Like many of you, I too received the Mozilla email about "helping" with communications regarding the "activities of the past week", which is an euphemism for the Brendan Eich scandal. It comes with a FAQ you are expected to quote when talking about the issue.
Since all communications from Mozilla on the topic were opaque, either in blog posts with comments disabled or emails from generic addresses where is useless to reply, I finally decided to write something. Anyway, April 1-st, when I learned about the topic, wasn't a good day to write about serious issues. It may be not me my business what happens inside the Mozilla corporation, but if the Mozilla community feels a need to guide my public communications about it, then maybe it is.
So I am totally unhappy with Mozilla to caving-in to pressure from bullies. It creates a serious precedent and a slippery slope. What's the next step? Once a new CEO is announced, no matter who he is, the browser will be blocked by anti-gay websites? It looks like we are going towards a Balkanized web, where the "best viewed with [Internet Explorer|Netscape Navigator]" buttons are replaced by "blocked for browsers whose CEO have private opinion X".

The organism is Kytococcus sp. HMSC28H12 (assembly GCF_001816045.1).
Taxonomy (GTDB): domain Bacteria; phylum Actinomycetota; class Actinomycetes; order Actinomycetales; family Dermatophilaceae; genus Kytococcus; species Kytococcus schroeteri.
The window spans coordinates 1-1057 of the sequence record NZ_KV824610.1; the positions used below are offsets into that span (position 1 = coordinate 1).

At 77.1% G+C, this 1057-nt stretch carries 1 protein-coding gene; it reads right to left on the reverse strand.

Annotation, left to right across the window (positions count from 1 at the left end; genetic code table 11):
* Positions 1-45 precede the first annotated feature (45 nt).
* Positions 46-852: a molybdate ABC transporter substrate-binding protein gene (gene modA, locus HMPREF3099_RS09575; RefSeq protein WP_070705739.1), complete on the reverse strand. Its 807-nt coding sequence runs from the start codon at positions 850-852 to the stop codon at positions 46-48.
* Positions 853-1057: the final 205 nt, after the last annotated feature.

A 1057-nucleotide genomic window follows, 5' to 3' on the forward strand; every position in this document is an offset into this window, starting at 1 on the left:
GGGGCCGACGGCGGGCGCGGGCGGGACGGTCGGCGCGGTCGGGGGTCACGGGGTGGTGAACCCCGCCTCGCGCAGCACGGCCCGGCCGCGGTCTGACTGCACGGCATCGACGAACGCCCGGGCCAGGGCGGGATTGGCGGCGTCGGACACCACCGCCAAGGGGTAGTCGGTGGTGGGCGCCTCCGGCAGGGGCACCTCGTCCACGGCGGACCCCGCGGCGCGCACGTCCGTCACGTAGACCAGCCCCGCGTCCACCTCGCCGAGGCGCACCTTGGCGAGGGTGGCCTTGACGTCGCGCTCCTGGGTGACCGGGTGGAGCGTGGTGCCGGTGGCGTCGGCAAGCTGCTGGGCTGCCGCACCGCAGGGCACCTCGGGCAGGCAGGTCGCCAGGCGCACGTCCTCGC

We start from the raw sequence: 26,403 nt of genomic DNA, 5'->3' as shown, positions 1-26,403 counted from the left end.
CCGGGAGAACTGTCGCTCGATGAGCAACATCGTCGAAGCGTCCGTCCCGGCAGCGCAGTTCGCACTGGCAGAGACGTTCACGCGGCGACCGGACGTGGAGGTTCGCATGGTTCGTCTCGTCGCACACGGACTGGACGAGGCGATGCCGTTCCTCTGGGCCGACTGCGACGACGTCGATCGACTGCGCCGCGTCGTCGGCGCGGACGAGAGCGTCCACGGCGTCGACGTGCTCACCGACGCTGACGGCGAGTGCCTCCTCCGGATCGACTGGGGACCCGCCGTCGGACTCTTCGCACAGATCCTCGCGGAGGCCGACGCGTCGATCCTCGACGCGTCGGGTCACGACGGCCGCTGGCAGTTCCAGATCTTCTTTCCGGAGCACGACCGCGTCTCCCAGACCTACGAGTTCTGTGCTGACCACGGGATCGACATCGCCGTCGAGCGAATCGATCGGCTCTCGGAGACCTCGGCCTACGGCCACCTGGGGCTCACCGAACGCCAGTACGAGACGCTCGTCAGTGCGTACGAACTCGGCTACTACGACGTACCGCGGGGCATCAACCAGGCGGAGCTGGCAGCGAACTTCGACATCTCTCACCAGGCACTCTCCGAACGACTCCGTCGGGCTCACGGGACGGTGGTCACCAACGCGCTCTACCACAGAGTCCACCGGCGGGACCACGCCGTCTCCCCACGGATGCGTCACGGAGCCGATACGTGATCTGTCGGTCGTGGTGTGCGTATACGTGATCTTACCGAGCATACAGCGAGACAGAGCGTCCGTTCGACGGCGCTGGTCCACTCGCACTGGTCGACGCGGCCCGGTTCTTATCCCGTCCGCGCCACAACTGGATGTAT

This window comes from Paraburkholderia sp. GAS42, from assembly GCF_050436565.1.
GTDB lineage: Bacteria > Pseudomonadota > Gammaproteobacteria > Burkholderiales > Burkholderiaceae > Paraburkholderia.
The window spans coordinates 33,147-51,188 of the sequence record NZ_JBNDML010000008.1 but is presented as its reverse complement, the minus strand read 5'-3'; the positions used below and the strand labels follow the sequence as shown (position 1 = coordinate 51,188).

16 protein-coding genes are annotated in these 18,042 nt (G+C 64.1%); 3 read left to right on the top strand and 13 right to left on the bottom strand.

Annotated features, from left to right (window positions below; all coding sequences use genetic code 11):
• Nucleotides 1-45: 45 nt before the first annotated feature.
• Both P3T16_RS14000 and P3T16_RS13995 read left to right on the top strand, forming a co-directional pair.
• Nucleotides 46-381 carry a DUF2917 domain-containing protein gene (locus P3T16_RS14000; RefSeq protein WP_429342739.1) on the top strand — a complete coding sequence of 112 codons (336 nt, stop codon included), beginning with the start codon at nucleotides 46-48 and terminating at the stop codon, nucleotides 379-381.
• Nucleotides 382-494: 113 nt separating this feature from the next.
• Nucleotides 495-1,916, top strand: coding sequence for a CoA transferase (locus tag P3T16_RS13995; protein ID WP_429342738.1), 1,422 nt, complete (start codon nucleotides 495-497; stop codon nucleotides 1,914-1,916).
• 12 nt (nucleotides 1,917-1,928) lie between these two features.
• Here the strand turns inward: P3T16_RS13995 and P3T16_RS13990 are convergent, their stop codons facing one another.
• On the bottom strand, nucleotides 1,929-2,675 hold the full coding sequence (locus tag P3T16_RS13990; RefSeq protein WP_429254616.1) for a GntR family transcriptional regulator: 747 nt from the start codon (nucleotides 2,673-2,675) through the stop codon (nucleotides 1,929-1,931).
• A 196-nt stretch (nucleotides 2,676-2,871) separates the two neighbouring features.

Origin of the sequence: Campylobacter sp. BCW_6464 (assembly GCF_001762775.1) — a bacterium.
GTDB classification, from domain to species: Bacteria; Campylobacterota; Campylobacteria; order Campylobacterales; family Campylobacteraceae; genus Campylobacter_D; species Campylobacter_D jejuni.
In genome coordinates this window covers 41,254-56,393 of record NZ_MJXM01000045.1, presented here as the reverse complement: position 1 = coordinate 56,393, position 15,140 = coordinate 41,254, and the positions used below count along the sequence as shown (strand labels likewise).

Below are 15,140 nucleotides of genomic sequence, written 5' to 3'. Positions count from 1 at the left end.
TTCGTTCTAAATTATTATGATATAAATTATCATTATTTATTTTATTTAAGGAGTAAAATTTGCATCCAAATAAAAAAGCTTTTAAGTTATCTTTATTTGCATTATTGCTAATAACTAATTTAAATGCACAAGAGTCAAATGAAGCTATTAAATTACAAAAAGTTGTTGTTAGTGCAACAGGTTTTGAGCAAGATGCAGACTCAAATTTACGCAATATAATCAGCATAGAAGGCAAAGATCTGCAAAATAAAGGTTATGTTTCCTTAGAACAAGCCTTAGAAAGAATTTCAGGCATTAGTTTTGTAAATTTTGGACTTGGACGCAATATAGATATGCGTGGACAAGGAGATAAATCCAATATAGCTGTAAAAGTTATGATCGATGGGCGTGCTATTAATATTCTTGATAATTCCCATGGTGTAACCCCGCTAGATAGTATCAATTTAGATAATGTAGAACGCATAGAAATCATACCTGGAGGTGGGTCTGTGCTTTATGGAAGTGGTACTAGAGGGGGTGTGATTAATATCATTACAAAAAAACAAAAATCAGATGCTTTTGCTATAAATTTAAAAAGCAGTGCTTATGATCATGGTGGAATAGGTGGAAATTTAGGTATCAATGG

Seriously, instead of personal political opinions of the Mozilla CEO I was more concerned about him wasting resources on the mobile OS unicorn while the browser looks more and more like a Chrome copy-cat.